The GFP-cDNA project documents the localisation of proteins to subcellular compartments of the eukaryotic cell applying fluorescence microscopy. Experimental data are complemented with bioinformatic analyses and published online in a database. A search function allows the finding of proteins containing features or motifs of particular interest. The project is a collaboration of the research groups of Rainer Pepperkok at the European Molecular Biology Laboratory (EMBL) and Stefan Wiemann at the German Cancer Research Centre (DKFZ).
What kinds of experiments are made?
The cDNAs of novel identified Open Reading Frames(ORF) are tagged with Green Fluorescent Protein (GFP) and expressed in eukaryotic cells. Subsequently, the subcellular localisation of the fusion proteins is recorded by fluorescence microscopy.
1. Large-scale cloning
Any large-scale manipulation of ORFs requires cloning technologies which are free of restriction enzymes. In this respect those that utilise recombination cloning (Gateway of Invitrogen or Creator of BD Biosciences) have proved to be the most suitable. This cloning technology is based on recombination mechanisms used by phages to integrate their DNA into the host genome. It allows the ORFs to be rapidly and conveniently shuttled between functionally useful vectors without the need for conventional restriction cloning. In the cDNA-GFP project the ORFs are transferred into CFP/YFP expression vectors. For the localisation analysis both N- and C-terminal fusions are generated. This maximises the possibility of correctly ascertaining the localisation, since the presence of GFP may mask targeting signals that may be present at one end of the native protein.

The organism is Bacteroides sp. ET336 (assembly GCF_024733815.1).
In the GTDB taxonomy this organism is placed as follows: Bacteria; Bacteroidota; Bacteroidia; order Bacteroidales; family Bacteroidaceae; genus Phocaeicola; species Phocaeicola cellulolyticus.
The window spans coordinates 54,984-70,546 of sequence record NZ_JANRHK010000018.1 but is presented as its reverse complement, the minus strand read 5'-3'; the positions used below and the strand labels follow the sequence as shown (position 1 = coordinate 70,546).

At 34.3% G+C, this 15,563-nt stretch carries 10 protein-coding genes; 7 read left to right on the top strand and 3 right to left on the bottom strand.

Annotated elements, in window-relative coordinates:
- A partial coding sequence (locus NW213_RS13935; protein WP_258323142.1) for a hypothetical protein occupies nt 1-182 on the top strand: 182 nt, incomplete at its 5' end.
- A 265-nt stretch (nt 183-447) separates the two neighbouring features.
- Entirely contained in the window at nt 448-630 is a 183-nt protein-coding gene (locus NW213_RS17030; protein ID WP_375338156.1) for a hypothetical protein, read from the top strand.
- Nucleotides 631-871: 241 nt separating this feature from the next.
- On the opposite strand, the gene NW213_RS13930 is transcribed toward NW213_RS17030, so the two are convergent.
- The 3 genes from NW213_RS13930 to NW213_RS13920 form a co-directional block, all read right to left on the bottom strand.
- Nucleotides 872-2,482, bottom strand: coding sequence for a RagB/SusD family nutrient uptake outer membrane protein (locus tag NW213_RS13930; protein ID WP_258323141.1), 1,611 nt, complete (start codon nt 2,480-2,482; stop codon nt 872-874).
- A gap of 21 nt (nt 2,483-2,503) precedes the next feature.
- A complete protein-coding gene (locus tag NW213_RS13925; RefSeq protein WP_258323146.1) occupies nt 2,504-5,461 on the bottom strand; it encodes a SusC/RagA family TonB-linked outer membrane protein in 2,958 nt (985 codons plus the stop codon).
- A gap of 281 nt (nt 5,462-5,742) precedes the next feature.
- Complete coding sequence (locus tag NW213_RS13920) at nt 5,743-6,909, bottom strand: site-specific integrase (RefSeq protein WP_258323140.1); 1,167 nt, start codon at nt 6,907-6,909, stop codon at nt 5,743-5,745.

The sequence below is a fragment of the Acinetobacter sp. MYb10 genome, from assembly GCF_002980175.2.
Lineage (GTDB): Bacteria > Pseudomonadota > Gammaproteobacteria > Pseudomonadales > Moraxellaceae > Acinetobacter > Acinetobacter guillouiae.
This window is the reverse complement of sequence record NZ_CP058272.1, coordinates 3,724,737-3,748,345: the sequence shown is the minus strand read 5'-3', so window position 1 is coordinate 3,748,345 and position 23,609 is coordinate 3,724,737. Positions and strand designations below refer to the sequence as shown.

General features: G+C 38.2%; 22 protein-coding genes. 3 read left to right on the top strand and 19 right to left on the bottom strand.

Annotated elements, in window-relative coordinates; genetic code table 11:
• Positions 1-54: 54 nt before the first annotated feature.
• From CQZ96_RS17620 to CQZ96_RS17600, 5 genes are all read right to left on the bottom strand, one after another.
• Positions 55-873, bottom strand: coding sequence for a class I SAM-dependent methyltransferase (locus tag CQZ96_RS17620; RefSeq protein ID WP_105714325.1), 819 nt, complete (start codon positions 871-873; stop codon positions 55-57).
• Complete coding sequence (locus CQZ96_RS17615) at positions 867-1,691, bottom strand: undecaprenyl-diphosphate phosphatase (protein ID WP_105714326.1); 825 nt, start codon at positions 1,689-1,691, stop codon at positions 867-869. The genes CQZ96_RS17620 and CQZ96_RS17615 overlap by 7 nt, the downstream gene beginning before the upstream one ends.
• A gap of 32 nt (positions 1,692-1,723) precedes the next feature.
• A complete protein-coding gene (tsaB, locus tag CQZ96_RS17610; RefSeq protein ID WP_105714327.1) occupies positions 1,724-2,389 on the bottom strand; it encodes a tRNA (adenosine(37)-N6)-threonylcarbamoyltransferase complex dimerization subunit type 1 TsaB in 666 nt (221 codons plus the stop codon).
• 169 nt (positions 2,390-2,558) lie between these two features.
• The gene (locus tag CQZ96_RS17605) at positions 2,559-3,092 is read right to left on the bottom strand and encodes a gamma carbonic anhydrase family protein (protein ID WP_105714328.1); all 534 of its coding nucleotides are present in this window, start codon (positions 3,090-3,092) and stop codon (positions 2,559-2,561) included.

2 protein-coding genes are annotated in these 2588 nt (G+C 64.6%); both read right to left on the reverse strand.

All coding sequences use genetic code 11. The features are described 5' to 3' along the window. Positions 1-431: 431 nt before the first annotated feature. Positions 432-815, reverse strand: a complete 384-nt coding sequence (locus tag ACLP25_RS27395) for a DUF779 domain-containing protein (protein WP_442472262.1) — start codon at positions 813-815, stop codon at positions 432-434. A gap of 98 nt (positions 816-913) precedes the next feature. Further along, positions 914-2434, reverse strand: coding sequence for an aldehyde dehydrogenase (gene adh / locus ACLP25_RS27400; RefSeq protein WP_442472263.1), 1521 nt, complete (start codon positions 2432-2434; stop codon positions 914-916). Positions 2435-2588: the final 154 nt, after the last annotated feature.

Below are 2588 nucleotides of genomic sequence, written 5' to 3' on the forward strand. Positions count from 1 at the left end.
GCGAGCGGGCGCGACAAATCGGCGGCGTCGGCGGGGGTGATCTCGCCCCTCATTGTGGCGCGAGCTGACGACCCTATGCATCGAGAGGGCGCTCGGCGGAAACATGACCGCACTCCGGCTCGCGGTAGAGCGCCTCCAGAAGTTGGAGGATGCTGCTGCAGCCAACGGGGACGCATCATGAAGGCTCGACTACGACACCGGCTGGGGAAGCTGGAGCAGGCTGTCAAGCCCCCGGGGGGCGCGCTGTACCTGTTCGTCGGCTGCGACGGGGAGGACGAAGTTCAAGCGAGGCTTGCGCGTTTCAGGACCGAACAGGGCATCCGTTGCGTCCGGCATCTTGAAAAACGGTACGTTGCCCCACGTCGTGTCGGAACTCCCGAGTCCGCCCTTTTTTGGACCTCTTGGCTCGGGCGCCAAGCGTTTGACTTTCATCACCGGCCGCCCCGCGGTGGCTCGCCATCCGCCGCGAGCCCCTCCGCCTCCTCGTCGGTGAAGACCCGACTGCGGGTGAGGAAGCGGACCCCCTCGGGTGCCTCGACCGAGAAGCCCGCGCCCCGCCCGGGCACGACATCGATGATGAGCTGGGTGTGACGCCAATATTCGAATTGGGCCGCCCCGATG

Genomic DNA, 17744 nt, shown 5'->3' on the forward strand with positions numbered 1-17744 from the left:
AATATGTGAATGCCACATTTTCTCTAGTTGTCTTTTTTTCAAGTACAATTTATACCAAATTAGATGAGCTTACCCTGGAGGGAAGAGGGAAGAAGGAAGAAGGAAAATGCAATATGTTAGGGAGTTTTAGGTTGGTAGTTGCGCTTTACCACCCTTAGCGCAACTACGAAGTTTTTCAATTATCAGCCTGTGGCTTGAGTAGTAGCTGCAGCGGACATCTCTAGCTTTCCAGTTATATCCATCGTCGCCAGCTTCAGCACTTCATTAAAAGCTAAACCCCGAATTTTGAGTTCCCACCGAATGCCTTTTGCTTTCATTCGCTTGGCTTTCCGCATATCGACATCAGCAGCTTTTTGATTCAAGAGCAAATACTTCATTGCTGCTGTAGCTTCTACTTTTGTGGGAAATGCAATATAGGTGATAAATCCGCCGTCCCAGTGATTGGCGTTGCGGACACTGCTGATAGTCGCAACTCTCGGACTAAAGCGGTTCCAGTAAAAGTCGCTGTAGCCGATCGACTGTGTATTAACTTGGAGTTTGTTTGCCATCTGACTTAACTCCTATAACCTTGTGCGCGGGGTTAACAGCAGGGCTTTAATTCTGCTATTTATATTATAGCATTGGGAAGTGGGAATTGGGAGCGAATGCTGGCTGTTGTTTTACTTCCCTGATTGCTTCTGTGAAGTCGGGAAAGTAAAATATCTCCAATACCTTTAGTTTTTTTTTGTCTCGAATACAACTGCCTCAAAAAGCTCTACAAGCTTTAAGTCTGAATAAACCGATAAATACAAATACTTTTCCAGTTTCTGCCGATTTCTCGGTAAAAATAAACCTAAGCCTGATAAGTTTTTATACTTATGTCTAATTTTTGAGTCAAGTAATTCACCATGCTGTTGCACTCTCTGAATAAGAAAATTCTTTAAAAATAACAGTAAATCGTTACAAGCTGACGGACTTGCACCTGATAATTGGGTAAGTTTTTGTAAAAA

N-Terminal Fluorescent Fusions
Insert your gene of interest into the MCS upstream of the fluorescent protein gene, and express your gene as a fusion to the N-terminus of the fluorescent protein.
C-Terminal Fluorescent Fusions
Insert your gene of interest into the MCS downstream of the fluorescent protein gene, and express your gene as a fusion to the C-terminus of the fluorescent protein.
2. Transfection of eukaryotic cells, Expression
3. Protein localisation
At different time points, the subcellular localisation of the fusion proteins is recorded via fluorescence microscopy. At the end of the live cell imaging, the cells can still be fixed and colocalisation experiments made.
4. Bioinformatic Analysis
As the sequence of the cDNAs is known, bioinformatics can make predictions regarding the localisation and function of the encoded protein. The bioinformatics analysis is facilitated by the bioinformatic search engine Harvester.
5. Assignment of subcellular localization category
Results from the N- and C-terminal fusions are assessed and in turn these data are compared to the bioinformatic predictions. A final subcellular localisation (from approximately 20 categories) is then assigned for each ORF. Similar localisations with both N- and C-terminal constructs provide a higher degree of reliability of the result. For those ORFs where the two fusions do not give a similar localisation pattern, a series of other criteria, including bioinformatic predictions, are considered. Occasionally a clear cut localization cannot be assigned.
Which data is published?
Every data sheet contains the fluorescence images of both N- and C-terminal fusions, the assigned localization, other localizations, comments and the Swissprot ID. For every protein entry, a link is provided to the corresponding Harvester bioinformatics page.
How do I use the GFP-cDNA database?
Images of all localised proteins and their bioinformatic analysis can be viewed via the ‘Results Table’ or ‘Results Images’ buttons. In addition, use the search window on the entry site to find proteins containing features or motifs of particular interest to you that have been localised in this project.